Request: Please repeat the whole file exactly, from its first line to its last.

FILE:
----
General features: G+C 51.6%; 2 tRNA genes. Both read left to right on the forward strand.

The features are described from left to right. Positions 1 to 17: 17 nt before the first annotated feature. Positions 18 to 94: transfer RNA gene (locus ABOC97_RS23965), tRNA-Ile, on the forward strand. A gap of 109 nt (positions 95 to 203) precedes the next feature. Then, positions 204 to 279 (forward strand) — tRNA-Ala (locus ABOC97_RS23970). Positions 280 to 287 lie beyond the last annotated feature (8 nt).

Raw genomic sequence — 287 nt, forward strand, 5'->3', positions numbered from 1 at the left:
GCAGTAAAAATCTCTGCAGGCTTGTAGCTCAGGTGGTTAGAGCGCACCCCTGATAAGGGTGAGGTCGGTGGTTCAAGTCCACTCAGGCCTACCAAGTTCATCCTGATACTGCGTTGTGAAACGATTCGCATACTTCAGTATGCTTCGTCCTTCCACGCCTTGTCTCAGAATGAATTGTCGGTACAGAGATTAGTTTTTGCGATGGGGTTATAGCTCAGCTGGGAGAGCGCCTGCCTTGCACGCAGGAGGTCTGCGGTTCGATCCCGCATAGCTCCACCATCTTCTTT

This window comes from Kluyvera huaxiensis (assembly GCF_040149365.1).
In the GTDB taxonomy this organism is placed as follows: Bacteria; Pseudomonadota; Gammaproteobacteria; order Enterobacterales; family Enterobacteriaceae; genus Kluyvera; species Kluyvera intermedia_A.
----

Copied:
General features: G+C 51.6%; 2 tRNA genes. Both read left to right on the forward strand.

The features are described from left to right. Positions 1 to 17: 17 nt before the first annotated feature. Positions 18 to 94: transfer RNA gene (locus ABOC97_RS23965), tRNA-Ile, on the forward strand. A gap of 109 nt (positions 95 to 203) precedes the next feature. Then, positions 204 to 279 (forward strand) — tRNA-Ala (locus ABOC97_RS23970). Positions 280 to 287 lie beyond the last annotated feature (8 nt).

Raw genomic sequence — 287 nt, forward strand, 5'->3', positions numbered from 1 at the left:
GCAGTAAAAATCTCTGCAGGCTTGTAGCTCAGGTGGTTAGAGCGCACCCCTGATAAGGGTGAGGTCGGTGGTTCAAGTCCACTCAGGCCTACCAAGTTCATCCTGATACTGCGTTGTGAAACGATTCGCATACTTCAGTATGCTTCGTCCTTCCACGCCTTGTCTCAGAATGAATTGTCGGTACAGAGATTAGTTTTTGCGATGGGGTTATAGCTCAGCTGGGAGAGCGCCTGCCTTGCACGCAGGAGGTCTGCGGTTCGATCCCGCATAGCTCCACCATCTTCTTT

This window comes from Kluyvera huaxiensis (assembly GCF_040149365.1).
In the GTDB taxonomy this organism is placed as follows: Bacteria; Pseudomonadota; Gammaproteobacteria; order Enterobacterales; family Enterobacteriaceae; genus Kluyvera; species Kluyvera intermedia_A.